Not scare mongering
A collection of Arewa youths met in Kaduna the other day and read out a statement wrapped in bile. They asked all Igbos living in the north to leave all the 19 states in the north before October 1, because they are asking for a separate country of their own called Biafra. This statement was called the Kaduna Declaration to give it the earth-shaking importance it deserved.
Emeka Odumegwu Ojukwu who was the military governor of Eastern Nigeria in the 60s had declared his region the Republic of Biafra but after 30 months of horror-filled war, the Republic came to grief and the secessionists meekly surrendered to the ferocious fire power of the federal forces. This time around the new Biafra youths are not hugging Ak47 riffles or bombs. They are simply engaging in talk shops and stay-at-home strikes and making calls on the United Nations to give them their dream country, Biafra. Anyone who thinks a new country can come out of the womb of such efforts is probably reading the wrong text book on Nigerian politics and governance.
However, the quit order issued to the Igbos by the northern Nigeria youths has lit the fire of anger in many quarters. This raging fire is gathering momentum and galloping towards becoming a conflagration, one that can, if not checked, consume us all in one way or another. This idea of a quit notice, much like a landlord’s Riot Act to his tenant, is a non sequitor of hallucinatory proportions. Happily, this jarring voice of insanity is not allowed to undo all of the work done by patriots and nationalists in years past to sustain the fragile unity of this nation through a patchwork of compromises. Based on the furious reactions of various persons it does appear that the Arewa youths are beginning to revise their script. They now say that they did not threaten the Igbos with violence but were merely advising them to go home within three months and actualise their dream republic.
Various groups including the Northern Governors’ Forum, South East Governors’ Forum, traditional rulers, politicians and ordinary Nigerians have shown their resentful rage over the Arewa youths fatwa and have asked the Igbos to stay where they are. But the messy situation gets messier when a coalition of Niger Delta militants decides to throw its hat into the ring. They are asking the Federal Government to collect all the oil blocks in the Niger Delta allocated to northerners and hand them over to Niger Deltans. This may seem quite an attractive idea to people who wield guns but business is not done quite that way. And the oil business is a technologically daunting affair even if the Niger Deltans have reason to feel shortchanged in this business. While such propaganda may seem attractive there is a lesson to learn from South Africa. During the period of the anti-apartheid crusade the story was that when apartheid is destroyed and the whites driven away, blacks will take over the gold mines and swimming pools of those whites. Nothing like that has happened in the post-apartheid era and there is even today a crisis of unfulfilled expectations in that country.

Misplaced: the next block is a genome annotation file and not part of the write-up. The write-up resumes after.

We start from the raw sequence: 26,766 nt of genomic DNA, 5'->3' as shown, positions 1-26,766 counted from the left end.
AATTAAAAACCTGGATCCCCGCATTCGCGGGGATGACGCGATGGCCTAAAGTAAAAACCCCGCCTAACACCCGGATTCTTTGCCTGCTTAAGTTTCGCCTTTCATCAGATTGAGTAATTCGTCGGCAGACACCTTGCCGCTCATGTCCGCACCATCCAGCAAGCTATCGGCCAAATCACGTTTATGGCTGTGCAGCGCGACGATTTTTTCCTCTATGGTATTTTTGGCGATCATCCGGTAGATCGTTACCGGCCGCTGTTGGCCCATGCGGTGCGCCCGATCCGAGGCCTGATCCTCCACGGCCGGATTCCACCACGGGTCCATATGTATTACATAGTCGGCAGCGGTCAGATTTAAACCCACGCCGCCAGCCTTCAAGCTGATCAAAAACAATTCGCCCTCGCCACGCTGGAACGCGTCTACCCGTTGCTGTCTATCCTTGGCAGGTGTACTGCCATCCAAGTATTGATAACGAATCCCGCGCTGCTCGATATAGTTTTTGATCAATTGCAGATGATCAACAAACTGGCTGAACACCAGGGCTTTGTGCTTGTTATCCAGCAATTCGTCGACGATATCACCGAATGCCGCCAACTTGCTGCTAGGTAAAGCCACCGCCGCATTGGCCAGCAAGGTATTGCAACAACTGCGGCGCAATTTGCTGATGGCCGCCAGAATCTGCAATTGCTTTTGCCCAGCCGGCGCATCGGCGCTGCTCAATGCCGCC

There is also a noticeable streak of vulnerable arrogance on the part of IPOB. They are asking Igbos in the North to return to the East while various people are trying to pour cold water on the Kaduna flame. If Igbos return to the South East what will the IPOB do for them and their investments in the North? Perhaps it is the arcane logic of the IPOB fellows that if two wrongs do not make a right then try a third one. The IPOB fellows and the Northern Youths are all young. None of them fought in the Biafra war. Most of them were not even born then. All that they know about the war are from stories they read or are told. But they must have seen on television the ravages of war in Syria, Iraq, Libya, Afghanistan and nearer home, in North East Nigeria. They probably think the blood that flows from the bodies of people wounded or killed at the war fronts is red ink used by movie producers to simulate reality. It is not. It is blood of human beings like you and me.